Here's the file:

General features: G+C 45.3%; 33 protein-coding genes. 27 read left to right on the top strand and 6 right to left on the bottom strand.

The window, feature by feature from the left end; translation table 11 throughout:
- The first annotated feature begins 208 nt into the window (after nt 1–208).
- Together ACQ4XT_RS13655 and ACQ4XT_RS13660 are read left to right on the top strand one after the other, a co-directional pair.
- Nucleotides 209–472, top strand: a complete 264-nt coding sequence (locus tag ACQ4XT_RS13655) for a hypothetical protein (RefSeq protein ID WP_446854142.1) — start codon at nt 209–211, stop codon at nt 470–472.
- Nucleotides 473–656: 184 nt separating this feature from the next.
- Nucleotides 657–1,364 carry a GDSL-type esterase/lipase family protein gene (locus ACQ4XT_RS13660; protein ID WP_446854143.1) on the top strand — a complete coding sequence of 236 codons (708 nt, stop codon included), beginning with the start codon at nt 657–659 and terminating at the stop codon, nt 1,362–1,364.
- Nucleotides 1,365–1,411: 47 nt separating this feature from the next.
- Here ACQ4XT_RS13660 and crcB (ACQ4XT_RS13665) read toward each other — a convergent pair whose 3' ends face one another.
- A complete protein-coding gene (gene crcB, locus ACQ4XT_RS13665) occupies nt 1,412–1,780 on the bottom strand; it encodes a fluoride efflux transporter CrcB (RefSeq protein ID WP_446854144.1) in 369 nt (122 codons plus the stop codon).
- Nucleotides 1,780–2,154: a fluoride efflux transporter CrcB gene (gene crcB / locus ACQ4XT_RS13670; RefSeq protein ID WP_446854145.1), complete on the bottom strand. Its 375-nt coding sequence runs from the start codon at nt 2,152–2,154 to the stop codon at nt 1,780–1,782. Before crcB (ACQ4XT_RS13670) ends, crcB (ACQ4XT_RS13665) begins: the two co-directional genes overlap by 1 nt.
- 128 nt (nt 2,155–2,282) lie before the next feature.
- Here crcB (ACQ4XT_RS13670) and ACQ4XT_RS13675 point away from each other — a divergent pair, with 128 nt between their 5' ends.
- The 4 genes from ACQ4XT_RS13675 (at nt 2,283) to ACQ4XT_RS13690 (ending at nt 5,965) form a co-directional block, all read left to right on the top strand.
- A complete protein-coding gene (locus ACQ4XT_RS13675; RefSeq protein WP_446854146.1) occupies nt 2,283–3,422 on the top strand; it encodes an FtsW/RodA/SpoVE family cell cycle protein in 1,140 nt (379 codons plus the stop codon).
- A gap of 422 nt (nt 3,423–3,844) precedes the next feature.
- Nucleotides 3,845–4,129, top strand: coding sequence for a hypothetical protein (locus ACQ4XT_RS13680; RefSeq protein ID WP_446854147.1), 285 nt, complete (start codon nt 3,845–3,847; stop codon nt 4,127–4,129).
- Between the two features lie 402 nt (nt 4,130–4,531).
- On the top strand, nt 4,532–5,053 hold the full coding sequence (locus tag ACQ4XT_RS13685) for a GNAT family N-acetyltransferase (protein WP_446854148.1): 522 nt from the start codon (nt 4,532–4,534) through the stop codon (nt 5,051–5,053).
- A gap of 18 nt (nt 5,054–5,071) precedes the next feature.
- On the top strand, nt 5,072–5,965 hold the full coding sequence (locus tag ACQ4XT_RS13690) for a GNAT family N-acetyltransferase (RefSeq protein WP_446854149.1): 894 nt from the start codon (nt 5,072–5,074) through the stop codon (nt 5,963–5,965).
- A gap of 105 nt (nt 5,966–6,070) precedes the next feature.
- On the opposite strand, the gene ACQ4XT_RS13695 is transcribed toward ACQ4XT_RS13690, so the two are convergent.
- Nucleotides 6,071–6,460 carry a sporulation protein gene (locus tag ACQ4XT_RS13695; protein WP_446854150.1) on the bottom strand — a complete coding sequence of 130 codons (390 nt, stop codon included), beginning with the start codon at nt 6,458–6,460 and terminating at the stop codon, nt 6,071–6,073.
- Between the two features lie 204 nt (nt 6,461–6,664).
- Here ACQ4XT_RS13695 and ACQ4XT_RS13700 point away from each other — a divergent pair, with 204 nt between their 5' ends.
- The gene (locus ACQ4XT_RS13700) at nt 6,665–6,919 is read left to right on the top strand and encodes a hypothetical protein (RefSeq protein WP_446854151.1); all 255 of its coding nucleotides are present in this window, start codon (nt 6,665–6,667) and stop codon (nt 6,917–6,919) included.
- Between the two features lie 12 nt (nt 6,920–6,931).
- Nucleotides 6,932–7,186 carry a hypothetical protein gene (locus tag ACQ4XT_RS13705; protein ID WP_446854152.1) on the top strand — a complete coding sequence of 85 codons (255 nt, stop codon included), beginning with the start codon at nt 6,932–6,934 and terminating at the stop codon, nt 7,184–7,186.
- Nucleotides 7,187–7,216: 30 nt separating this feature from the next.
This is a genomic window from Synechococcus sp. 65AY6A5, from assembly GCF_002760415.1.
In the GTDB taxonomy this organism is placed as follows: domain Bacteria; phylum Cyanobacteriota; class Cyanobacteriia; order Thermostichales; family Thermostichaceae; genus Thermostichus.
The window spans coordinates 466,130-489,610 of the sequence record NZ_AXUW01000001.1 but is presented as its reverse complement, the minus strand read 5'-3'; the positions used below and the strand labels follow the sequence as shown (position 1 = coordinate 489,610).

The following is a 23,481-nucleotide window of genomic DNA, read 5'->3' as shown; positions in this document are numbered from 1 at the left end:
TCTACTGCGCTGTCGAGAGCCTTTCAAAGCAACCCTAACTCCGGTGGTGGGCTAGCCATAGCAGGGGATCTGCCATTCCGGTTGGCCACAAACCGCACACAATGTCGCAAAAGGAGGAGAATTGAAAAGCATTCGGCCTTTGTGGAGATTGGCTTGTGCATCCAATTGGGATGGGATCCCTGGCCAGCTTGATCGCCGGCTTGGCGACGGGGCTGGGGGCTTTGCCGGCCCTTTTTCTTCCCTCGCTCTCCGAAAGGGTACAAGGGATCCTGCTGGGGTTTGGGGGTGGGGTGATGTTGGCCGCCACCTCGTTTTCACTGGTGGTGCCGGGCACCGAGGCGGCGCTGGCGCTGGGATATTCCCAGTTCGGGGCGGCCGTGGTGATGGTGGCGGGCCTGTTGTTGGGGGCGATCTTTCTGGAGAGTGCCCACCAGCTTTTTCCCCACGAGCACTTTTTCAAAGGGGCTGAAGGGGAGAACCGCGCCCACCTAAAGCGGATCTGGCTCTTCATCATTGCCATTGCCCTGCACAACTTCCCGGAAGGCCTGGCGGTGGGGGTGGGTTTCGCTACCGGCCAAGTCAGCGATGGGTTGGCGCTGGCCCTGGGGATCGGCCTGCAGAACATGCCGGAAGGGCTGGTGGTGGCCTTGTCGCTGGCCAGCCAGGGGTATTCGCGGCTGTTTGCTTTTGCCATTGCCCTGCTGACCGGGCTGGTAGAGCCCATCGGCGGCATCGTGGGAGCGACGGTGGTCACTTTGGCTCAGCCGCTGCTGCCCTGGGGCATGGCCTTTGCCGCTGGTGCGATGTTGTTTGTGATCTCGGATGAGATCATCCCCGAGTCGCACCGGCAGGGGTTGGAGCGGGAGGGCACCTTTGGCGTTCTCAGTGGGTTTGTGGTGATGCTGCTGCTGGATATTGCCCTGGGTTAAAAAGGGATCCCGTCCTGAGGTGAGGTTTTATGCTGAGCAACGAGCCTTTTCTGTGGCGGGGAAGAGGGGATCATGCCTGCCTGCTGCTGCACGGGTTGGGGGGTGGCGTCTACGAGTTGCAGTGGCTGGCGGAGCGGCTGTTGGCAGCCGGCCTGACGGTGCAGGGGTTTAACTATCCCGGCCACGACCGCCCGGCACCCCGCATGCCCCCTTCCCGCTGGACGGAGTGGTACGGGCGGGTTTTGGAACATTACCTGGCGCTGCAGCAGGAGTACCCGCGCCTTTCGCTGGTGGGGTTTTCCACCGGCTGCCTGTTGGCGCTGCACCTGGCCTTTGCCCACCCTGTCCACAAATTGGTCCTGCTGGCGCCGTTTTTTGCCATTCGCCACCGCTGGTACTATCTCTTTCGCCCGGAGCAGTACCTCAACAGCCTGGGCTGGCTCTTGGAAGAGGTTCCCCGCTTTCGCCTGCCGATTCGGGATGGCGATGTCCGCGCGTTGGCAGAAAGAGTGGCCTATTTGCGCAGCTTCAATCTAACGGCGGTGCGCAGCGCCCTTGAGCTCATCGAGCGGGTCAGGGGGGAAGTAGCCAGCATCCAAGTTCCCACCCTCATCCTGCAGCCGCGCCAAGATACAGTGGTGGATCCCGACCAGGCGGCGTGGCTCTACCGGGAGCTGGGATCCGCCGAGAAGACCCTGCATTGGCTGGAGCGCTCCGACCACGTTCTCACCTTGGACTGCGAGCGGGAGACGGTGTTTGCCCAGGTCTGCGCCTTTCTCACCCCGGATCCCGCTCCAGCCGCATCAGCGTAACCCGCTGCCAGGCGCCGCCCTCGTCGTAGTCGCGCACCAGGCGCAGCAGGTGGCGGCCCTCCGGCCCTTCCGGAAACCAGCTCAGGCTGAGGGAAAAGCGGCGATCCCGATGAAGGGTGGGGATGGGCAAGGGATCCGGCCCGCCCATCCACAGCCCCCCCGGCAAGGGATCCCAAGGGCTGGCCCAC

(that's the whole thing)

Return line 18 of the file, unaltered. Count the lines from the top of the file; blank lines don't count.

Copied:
- Between the two features lie 402 nt (nt 4,130–4,531).